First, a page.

I like the saturation, but that image hurts my eyes.
Haha, finally! Peoples gotta have a sense of humor.
I am like, so. Happy! Somebody likes the compost heap.
It is, actually, besides the great tree behind St Paul's in London one of the best things I saw on my trip around the world.
Looks OK to me! I shot some Ektachrome VS recently which makes your photo look drab. I bought five boxes of it (35mm). I'm not exactly sure what I'm going to do with it.
I like Ektar and shoot a decent amount of it, but I've never understood how it's compared to chromes saturation-wise (I agree with Drew on this). My Ektar shots, when scanned always seem a bit flat to me. For a while, I just avoided color neg altogether, but I've gotten interested in processing my own, so it's gotten a second chance. I found that if I boost the black clipping point enormously, things start to look better, but even so, it's no Velvia or even E100G. I really want to like it for saturation and colors like what you've got, but I find myself always having to like it for having a somewhat muted palette :-).
For example, these are my recent Ektar shots:
Probably the best balanced chrome film ever made was Astia, and the closest thing to that in color
neg is Ektar. But both are now discontinued in sheets. A sad day indeed. I blame a lot of misinformation or just ignorance about both of these. The web disseminates misinformation faster
than good info it seems. And nowadays everybody doesn't want to take the time to learn to do
things right, so they just blast away and naively assume they can any conceivable mess afterwards
in Photoshop. Not true. Those kinds of folks should stick to cell phone cameras. Ektar prints wonderfully in the darkroom if one understands how it works and is willing to learn a bit of elementary
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Do not mention the two in the same sentence. They are entirely different. I have seen blown highlights or loss of shadow detail in astia, as one might expect in a slide film dealing with a scene that has too much range to handle, but that's it. Astia has superb colour neutrality.
Originally Posted by DREW WILEY
If you wish to compare astia to a neg film, the correct film to compare to is reala. Not ektar.
Thanks Keith. But Reala was never offered in sheet format so there's no way for me to make a real
world darkroom comparison relative to serious printmaking requirements. Ektar is suprisingly well balanced per objective testing. It just doesn't create idealized skintones, which is exactly why typical neg films fail to deliver accurate analogous hues in nature. Between Ektar and Astia there's still a significant gulf in terms of both contrast range and saturation. Both have now been discontinued in large format sheets and supplies are dwindling. Figures. Astia was a niche market all along. I used it mainly as a chrome duplicating film. But Kodak barely got Ektar going and pulled the plug already. Blame whatever.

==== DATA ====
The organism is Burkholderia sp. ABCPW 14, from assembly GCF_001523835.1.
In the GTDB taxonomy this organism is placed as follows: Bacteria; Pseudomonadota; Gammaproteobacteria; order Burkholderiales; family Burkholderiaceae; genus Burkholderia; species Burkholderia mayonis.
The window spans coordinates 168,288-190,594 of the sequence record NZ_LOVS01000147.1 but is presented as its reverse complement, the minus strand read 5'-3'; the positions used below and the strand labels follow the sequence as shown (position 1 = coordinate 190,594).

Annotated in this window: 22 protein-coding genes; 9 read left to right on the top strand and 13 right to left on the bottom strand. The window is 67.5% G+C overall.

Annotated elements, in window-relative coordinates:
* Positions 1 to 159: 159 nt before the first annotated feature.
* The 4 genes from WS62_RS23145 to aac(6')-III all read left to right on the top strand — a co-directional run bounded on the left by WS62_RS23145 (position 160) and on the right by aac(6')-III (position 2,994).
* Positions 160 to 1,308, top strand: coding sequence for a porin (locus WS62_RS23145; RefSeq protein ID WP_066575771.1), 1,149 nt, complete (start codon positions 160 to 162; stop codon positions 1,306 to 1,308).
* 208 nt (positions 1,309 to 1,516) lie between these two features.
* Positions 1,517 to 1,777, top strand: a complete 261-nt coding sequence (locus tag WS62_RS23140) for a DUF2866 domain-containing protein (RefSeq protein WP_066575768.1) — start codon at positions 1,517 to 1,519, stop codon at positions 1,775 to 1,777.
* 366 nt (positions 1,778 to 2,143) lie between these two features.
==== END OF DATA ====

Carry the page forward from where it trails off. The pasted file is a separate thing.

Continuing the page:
Ektar discontinued in sheets?
I know it was discontinued in 8x10 and I know you shoot 8x10, but I haven't heard anything about it being discontinued in 4x5.
From Kodak's own site it looks like they pulled the plug on sheets completely and aren't going to coat
any more. How much this is due to end-of-business-as-usual rigormortis and panic I can't tell. But not atypical of the kind of flip-flop marketing which has plagued Kodak for a long time. Maybe they
think that a relatively saturated and fine-grained film is necessary only for smaller formats. The
8x10 sheets were selling slowly compared to Portra, no doubt because the skintone/portrait market
is indeed bigger, but also because not a lot of people even had time to get familiar with Ektar. Sure
there is a lot of idiocy on the web, but not much that would make this film comfortable for pro users.
No way to tell if it can get started up again, since EK obviously has bigger worries at the moment.
I'm pretty well stocked up on 8x10, but still have to stockpile 4x5, which is selling out fast. Porta
will have to wait, since it has the best chance of surviving. I need it for internegs from chromes.
Wow. Given my shooting of color is mostly smaller formats and the cost, even in 4x5, I don't know whether to buy a few boxes of Ektar or not. I recall PE saying that the old Ektar did not freeze well. Not sure if that applies to the new stuff, but I can't really afford to stock up in the sense of decades worth. I could get maybe 10 boxes.